Grand Caravan, Durango, and Charger’s poor scores haven’t improved much since the brand’s low point a few years back, either.

Next: SUVs doomed this brand for 2018.

7. GMC

2018 GMC Acadia

2018 GMC Acadia | General Motors

With one of the industry’s most dreadful reliability ratings, it was impossible for GMC to avoid its place in the overall 10 worst brands of ’18. SUVs were the primary culprits here.

Acadia’s tech failures and Yukon XL’s multitude of trouble spots ensured GMC was a flop in this year’s rankings.

Next: The debut of a Jaguar SUV didn’t help in the slightest.

6. Jaguar

Rear view of 2017 Jaguar XE

2018 Jaguar XE | Jaguar

It’s hard to sneak a new model past Consumer Reports. Testers expect defects and usually find them. Meanwhile, the vehicle’s first buyers learn about trouble spots the hard way.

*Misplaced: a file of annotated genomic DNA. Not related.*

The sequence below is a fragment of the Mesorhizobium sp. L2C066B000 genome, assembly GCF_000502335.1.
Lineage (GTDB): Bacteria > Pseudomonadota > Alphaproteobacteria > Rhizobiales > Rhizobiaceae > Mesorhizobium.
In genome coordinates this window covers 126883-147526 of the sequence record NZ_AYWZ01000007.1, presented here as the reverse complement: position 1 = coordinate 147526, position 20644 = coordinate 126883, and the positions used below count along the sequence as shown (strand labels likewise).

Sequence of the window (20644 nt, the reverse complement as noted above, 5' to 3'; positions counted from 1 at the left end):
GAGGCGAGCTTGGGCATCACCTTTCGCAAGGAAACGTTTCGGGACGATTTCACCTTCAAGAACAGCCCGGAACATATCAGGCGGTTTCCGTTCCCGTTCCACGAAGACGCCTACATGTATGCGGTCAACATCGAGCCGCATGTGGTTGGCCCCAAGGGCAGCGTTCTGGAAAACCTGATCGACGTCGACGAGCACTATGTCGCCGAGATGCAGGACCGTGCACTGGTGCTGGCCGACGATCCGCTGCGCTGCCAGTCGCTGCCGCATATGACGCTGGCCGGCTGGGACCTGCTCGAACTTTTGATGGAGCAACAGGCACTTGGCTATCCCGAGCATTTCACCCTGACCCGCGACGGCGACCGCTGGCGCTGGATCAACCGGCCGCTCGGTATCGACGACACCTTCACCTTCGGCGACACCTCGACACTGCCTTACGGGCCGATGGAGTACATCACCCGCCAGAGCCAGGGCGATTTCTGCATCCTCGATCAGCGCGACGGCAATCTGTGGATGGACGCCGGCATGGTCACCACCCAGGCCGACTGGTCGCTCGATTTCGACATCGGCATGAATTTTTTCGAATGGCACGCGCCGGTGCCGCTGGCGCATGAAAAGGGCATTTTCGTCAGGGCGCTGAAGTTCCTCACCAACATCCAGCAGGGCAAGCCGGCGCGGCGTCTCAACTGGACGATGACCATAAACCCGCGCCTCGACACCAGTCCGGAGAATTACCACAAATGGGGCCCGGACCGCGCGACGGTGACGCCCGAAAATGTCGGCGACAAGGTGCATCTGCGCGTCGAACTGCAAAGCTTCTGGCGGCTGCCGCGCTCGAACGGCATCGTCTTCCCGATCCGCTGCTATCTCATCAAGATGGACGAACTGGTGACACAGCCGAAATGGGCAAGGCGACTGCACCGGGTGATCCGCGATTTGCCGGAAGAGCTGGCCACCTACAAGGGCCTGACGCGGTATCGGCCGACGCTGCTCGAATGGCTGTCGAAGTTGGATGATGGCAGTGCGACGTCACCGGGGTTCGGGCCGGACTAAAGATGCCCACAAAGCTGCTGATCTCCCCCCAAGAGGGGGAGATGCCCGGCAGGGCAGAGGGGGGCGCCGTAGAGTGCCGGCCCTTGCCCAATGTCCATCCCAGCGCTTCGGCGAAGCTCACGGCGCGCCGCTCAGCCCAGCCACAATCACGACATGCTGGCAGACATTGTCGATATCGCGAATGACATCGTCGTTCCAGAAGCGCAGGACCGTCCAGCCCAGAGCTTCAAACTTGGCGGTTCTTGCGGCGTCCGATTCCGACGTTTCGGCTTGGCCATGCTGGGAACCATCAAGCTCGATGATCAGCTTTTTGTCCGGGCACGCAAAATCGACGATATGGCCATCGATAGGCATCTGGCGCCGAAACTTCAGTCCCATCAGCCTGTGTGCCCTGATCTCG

We’ve seen that most famously with the Tesla Model X in recent years, but in 2018 Jaguar’s first SUV (F-Pace) also felt the burn. The E-Pace crossover also got hammered for predicted reliability, leaving the luxury brand among the six worst in the industry.

Next: Solid reliability and decent customer satisfaction ratings couldn’t save Mitsubishi.

5. Mitsubishi

View of the 2017 Mitsubishi Outlander driving through wooded area

2017 Mitsubishi Outlander | Mitsubishi

With respectable reliability ratings and so-so customer satisfaction, you could almost envision Mitsubishi in a better spot among the brands of 2018. However, the Mirage sedan’s horrendous road test ended any such dream.

Consumer Reports skewered the Mirage for its “clumsy” handling, “awkward” driving position, and “weak, vibrating” engine. Out of a possible 100, Mirage notched a score of 29 —  the second-worst (310th) of 311 models you might find on an American road.

Next: This Italian brand was a complete flop in reliability.

4. Alfa Romeo

2018 Alfa Romeo Stelvio Quadrifoglio | Alfa Romeo

Like a few other luxury brands, Alfa Romeo came out with a new SUV (Stelvio) for 2018. Predicted reliability was terrible for this model, and the returns for the Giulia sport sedan and 4C sports car weren’t any better.